The FCA published on its website on 11 March 2020 the latest insights from its cyber co-ordination groups that were first introduced back in 2017. These groups meet every quarter and allow firms to share knowledge and experience, and discuss best practices in their approach to cyber security.
Each quarter the CCGs discuss various topics of cyber risks. In 2019, these sub-sector groups came from: Insurance, Fund Management, Investment Management, Retail Banking, Retail Investments and Lending, Brokers and Principal Trading firms, and Trading Venues and Benchmark Administrators. Firm participation has grown from 175 in 2018, to over 185 firms in 2019.
The regulator aims to outline and share output from these conversations to a wider financial industry audience. The insights cover broad cyber risks, that span sector priorities, in addition to 4 themes (cyber risk, identity and access management, malicious emails, third parties and supply chains) that were discussed in depth by some or all of the CCG groups.
This is not an FCA Guidance. It does not set out expectations for systems and controls that firms should have in place to comply with the regulatory requirements.
As announced in July 2019, FCA are improving the way they collect data from firms and will move to a new platform for data collection, which will replace Gabriel. As part of the move to the new platform, the regulator is simplifying how firms will access it. In the future, companies will use the same login credentials for the new data collection platform and Connect. From 2 April, when users next log into Gabriel, they will be asked to register for the new platform. Once registered, they will continue to use Gabriel with their existing Gabriel username and password until they have been moved to the new platform.
This user guide provides a step-by-step instructions on how to register for the new data collection platform via Gabriel.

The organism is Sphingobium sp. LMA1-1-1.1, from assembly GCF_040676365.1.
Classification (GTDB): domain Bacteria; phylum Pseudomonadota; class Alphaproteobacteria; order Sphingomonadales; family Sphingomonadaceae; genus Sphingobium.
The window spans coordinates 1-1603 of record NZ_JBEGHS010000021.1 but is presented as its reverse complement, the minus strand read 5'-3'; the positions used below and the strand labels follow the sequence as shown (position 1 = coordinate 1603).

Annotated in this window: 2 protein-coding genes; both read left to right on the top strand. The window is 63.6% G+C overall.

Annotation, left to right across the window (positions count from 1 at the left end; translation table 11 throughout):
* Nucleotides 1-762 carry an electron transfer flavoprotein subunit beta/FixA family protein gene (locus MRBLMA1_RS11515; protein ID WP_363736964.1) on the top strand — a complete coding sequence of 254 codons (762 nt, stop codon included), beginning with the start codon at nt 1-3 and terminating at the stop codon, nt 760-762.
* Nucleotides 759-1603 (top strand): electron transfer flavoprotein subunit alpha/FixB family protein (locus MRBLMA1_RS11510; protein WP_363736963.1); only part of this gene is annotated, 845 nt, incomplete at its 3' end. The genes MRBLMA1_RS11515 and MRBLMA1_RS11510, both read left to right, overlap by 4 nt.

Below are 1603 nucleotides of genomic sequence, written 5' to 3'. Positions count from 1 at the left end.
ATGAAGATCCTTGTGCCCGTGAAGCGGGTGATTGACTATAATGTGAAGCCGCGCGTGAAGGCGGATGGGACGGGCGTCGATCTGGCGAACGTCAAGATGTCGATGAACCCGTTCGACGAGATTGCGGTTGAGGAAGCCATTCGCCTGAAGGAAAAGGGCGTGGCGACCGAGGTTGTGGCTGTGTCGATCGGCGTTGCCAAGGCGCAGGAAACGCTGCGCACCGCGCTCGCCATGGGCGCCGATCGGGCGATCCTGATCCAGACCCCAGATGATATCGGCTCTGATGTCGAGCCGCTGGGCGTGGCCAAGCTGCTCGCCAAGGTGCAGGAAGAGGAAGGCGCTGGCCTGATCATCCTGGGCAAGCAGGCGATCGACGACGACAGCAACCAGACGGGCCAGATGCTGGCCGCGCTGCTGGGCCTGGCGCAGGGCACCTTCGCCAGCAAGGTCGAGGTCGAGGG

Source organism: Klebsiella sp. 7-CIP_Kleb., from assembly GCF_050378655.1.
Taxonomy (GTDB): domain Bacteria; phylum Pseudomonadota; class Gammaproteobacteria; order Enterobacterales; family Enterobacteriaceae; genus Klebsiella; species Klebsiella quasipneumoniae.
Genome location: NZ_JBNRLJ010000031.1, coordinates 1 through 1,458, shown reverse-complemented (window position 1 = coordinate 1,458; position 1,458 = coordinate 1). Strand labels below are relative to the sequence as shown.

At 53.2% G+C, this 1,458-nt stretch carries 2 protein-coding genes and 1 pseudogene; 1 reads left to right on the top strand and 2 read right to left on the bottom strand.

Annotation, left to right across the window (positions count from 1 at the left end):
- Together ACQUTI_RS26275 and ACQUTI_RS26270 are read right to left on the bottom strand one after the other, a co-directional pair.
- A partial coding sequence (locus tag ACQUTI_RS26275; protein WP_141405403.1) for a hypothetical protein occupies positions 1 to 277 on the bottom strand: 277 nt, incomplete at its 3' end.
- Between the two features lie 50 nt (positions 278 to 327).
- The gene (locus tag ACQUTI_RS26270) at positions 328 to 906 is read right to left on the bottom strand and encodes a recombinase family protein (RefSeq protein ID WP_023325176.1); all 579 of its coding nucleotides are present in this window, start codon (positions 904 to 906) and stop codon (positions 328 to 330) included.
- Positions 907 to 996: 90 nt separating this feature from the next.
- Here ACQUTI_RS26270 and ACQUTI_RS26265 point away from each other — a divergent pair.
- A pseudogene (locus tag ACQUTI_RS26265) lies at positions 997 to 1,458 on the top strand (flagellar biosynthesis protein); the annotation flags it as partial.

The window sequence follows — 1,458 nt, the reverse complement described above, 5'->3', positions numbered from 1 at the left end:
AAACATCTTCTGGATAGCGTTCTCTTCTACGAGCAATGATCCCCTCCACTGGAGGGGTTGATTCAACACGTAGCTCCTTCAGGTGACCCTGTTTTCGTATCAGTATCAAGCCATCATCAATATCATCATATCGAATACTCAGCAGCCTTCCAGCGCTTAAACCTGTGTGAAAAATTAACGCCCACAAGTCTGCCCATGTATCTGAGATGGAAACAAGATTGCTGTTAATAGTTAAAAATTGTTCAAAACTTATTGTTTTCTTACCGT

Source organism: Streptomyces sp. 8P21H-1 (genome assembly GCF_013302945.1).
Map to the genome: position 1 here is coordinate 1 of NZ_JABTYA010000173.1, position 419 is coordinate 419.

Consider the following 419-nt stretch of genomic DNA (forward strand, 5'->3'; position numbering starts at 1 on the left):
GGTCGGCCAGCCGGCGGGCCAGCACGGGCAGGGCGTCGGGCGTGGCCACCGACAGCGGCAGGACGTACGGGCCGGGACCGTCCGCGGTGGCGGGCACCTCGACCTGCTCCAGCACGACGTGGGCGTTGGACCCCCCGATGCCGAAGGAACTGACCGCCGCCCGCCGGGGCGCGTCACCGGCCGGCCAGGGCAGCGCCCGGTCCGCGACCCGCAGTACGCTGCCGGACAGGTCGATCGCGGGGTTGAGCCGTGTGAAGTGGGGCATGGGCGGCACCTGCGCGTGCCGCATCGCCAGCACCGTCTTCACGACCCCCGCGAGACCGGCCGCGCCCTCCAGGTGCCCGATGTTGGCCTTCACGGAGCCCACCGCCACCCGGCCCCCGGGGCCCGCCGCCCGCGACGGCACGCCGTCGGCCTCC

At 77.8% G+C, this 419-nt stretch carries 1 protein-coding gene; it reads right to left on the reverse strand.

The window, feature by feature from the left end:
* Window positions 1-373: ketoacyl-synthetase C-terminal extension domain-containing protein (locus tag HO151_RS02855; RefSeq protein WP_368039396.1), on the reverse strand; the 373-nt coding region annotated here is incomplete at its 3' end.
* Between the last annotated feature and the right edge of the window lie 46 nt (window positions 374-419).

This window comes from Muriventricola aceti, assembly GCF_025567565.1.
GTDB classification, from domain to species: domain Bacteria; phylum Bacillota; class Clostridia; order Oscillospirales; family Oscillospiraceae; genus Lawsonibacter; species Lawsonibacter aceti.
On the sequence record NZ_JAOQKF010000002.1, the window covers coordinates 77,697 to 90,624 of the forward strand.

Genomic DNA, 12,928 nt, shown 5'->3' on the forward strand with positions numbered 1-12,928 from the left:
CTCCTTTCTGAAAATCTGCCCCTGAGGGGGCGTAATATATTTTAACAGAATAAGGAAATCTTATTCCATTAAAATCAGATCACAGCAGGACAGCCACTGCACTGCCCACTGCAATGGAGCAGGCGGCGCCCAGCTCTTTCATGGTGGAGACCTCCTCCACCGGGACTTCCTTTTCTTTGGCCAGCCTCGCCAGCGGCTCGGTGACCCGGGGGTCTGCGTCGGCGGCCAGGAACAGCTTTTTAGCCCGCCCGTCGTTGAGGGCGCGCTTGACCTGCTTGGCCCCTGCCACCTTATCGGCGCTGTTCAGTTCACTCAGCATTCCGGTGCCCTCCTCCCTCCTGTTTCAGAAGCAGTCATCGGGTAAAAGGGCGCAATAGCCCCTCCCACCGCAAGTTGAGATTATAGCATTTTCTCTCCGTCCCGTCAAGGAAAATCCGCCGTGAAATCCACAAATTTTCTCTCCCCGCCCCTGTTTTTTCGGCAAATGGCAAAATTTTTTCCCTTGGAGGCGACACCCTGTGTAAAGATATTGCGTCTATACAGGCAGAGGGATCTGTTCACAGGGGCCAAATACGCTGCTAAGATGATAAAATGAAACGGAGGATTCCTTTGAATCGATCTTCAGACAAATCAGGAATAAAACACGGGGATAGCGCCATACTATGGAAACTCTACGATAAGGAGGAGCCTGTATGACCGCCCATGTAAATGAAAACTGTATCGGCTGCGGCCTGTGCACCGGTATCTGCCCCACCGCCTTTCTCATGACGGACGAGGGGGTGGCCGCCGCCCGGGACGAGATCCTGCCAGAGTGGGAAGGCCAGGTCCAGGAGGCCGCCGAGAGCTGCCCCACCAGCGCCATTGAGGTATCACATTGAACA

The FCA announced on 22 March 2020 that it would be sending a letter to companies, it was aware, that were going to publish preliminary financial statements in the next few days to delay their planned publications. The FCA strongly request all listed companies to observe a moratorium on the publication of preliminary financial statements for at least two weeks.
The FCA state that the pandemic means that the basis, on which companies are reporting and planning, is changing rapidly and that companies need to give due consideration to events in preparing their disclosures. Observing timetables, set before the pandemic, may not give companies the necessary time to do this.
In addition, listed companies and the audit profession are facing unprecedented practical challenges during the Coronavirus crisis. The FCA believe the practice of issuing preliminary financial statements in advance of the full audited financial statements is adding unnecessarily to the pressure on companies and the audit profession at this moment.
The regulator reminds companies that the Market Abuse Regulation remains in full force and listed companies are still required to announce inside information to the market as soon as possible unless a valid reason to delay disclosure under the regulation exists.
This statement does not apply to AIM companies. Further information on the scope of the announcement is published on the regulator’s website.
In light of the situation with COVID-19 which develops rapidly, the FCA have published a Dear CEO Letter for those firms which provide services to retail clients.
Highlights of the letter are:
FCA issued a statement on the 26 March 2020 outlining its expectations in terms of financial resilience to solo-regulated firms.
FCA have published instructions on how to create a new Connect user or link an already existing account to Connect.
The FCA published a statement to all FCA-regulated firms across the UK, including in Scotland, Wales and Northern Ireland. This statement clarifies how to prioritise who should travel to the office and the Senior Management’s responsibilities in doing so.
All firms should be clear that coronavirus (Covid-19) constitutes a public health emergency. The regulator strongly supports the UK Government’s efforts to protect the public by ensuring only those workers who cannot work from home, continue to travel to and from work.
Each firm’s designated Senior Manager or equivalent person is responsible for identifying which of their employees are unable to perform their jobs from home and have to travel to the office or business continuity site.
The UK Government has made clear that employers and employees should discuss their working arrangements, and employers should take every possible step to facilitate their employees working from home, including providing suitable IT and equipment to enable remote working. For instance, the following would not be expected to go into work or meet face to face: